The Great Sabatini – Goodbye Audio

Pic by DAVE LEVITT

Four years on from their psyche ravaging third album, Dog Years, Canadian noise sludgers The Great Sabatini return with another maelstrom of noise bred dissonance which, to continue a trend set from their first releases, is their most irresistible trespass to date. Goodbye Audio is around thirty five minutes of sonic abrasion as unpredictable creatively as it is expectantly striking; an invasion of raw and toxic noise intent on caustic seduction.

The Montreal quartet of Steve, Sean , Rob, and Joey Sabatini have in many ways continued exploring the less destructive but deviously manipulative essences of its predecessor with Goodbye Audio but equally the new encounter again openly embraces the ravenously raw ferocity and bedlamic seeds of their sound exposed from day one. It makes for a release which tempts, seduces, and flirts with the senses and imagination as at the same time it marauds, pillages, and corrodes them.

The album opens up with recent single Still Life With Maggots, instantly descending on ears with a sonic and rhythmic harassment before taking a momentary breath and repeating the assault with the causticity of raw throated vocals enrolled. Melodic taunts and imposing tenacity also add to the short but evolving landscape of the song, that unpredictability swiftly fingering the imagination and igniting an admittedly already in place appetite for The Great Sabatini adventure set through previous escapades.

As next track, Dog Years quickly confirms this is a new psyche twisting caper with the band though but an exploration unafraid to hint at possible inspirations as the likes of Melvins, Unsane, and Sofy Major come to mind at certain moments across the whole of Goodbye Audio. The second song is an immediate bestial infringement, its carnal instincts fuelling sound and voice alongside intent as it crawls over the senses. Sludge metal and noise punk provide smog of irritability and raw tension but again if with less openness there is an underlying incalculable adventure which teases before exposing its majesty in the outstanding Strip Mall or, The Pursuit Of Crappiness Parts 1-4. The track is superb, from its initial hip manipulating flirtation breaking open a fissure of thick prowling malevolence veined with toxic grooving, that in turn twisting into corruptive punk ‘n’ roll rebellion before finding a quickly corrupted paradise.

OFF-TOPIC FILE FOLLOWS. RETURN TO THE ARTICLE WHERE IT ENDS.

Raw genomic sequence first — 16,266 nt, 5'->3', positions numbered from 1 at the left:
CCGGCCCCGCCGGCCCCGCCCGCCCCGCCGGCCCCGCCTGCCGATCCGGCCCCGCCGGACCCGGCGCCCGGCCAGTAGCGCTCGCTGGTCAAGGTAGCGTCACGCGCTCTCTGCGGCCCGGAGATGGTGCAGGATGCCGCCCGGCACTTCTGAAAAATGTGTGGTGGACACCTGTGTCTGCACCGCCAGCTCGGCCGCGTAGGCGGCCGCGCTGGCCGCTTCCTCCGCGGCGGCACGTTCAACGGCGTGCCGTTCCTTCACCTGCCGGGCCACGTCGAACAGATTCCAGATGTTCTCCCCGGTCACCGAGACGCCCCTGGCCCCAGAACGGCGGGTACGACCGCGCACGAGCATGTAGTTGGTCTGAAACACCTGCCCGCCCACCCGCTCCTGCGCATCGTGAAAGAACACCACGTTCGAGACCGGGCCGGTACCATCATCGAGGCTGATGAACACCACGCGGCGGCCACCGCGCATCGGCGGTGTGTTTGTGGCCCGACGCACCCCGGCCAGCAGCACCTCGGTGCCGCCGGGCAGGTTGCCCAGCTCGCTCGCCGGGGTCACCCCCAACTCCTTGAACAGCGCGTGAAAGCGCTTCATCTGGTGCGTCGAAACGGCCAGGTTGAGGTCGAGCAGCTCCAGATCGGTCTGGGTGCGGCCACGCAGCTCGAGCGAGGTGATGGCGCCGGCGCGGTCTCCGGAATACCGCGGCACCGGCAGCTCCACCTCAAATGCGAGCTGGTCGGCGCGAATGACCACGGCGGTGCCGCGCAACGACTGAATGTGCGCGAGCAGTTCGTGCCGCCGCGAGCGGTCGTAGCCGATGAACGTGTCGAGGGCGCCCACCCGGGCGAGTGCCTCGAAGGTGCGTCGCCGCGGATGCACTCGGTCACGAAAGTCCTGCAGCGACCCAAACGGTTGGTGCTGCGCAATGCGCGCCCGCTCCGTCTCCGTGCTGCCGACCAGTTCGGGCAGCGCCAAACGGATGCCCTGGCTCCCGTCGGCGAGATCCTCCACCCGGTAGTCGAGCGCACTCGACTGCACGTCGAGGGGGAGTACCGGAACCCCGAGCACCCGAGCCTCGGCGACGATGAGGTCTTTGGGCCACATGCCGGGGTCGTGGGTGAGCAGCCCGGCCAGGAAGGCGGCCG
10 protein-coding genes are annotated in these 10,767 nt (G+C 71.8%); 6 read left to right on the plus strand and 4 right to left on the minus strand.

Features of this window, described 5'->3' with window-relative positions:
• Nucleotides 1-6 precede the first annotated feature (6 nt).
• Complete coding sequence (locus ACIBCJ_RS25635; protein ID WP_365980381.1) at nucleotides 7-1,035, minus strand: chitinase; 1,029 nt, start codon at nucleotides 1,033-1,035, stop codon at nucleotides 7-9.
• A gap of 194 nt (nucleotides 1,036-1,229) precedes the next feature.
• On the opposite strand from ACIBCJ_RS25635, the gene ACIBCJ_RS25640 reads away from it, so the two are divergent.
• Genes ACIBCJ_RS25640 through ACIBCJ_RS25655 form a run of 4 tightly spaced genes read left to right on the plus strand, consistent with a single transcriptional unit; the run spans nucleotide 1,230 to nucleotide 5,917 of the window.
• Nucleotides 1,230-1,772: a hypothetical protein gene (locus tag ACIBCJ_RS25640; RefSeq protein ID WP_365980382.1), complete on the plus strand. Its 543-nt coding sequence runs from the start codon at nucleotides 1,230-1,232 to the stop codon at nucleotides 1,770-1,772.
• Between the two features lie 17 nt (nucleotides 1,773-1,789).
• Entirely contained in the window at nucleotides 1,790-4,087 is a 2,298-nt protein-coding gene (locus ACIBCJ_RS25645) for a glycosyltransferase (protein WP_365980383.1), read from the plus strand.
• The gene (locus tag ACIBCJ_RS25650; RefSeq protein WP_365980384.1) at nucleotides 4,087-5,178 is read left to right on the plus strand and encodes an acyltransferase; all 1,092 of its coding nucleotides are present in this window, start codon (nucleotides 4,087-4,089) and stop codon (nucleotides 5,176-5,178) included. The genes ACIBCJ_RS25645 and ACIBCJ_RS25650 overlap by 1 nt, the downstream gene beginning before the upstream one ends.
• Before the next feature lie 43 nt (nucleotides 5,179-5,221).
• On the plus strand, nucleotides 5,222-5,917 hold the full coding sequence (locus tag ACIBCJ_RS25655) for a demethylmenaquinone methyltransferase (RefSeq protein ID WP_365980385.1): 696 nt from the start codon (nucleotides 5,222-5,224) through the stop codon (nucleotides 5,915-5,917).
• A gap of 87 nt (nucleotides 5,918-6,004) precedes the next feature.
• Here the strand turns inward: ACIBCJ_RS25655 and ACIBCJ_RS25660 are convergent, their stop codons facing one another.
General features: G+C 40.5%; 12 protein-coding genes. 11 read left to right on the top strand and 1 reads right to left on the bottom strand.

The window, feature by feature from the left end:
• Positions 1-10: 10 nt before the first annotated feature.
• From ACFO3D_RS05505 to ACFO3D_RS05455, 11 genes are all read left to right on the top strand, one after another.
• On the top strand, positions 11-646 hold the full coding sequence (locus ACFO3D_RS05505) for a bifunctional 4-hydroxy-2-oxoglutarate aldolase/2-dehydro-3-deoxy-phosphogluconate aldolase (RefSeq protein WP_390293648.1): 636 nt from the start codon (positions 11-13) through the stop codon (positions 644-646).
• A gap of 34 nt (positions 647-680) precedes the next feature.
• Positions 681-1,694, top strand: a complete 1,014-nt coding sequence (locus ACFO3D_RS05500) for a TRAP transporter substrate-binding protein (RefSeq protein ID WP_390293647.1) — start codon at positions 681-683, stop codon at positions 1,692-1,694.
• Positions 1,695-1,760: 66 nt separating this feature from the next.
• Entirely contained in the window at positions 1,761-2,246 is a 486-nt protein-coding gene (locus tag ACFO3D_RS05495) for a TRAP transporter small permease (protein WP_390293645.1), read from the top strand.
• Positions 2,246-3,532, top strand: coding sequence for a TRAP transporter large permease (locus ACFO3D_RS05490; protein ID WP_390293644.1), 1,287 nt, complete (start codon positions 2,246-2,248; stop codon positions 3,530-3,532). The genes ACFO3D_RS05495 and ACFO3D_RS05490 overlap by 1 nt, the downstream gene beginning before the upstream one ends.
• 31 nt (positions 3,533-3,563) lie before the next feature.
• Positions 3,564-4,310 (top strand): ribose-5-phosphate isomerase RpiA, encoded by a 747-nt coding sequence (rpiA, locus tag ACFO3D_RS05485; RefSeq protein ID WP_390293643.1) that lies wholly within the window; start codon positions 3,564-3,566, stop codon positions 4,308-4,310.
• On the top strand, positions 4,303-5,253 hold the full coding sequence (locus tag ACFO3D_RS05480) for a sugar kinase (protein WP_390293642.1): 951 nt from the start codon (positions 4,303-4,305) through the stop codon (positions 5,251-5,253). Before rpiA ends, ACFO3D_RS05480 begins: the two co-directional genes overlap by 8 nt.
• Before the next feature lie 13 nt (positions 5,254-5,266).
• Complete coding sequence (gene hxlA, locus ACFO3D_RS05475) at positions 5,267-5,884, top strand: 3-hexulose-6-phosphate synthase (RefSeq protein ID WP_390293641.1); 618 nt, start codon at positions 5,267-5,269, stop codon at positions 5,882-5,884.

You’re Gonna Die (Unsatisfied) stalks years and thoughts next, the guitar again inviting and taunting with its riffs as rhythms stroll and fly through the skulking throaty bass and swinging sticks. It is a maelstrom of threat and ferocity with the most frenetic prowl while Tax Season In Dreamland provides a feral punk tango exposing scars and lust with equal creative savagery. Its moments of emotionally hazed tranquillity are just as imposing stirring up emotive reflections as potent as the physical reactions its uproar provokes.

Through the shadow draped increasingly contaminated celestial breath of Brute Cortege and the intimidatingly mercurial fourteen minute emotional wilderness of Hand Of Unmaking, the album is brought to a mighty close; both tracks a provocation of body, spirit and thought with the latter a complete trial and adventure of its very own to hungrily immerse in.

We are not afraid to say that The Great Sabatini has been one of our favourite bands for a long time but even that usual readymade submission to their adventures was taken aback by the thrills and spills of Goodbye Audio. If noise annoys run for cover as the Canadians have it down to a fine raw art.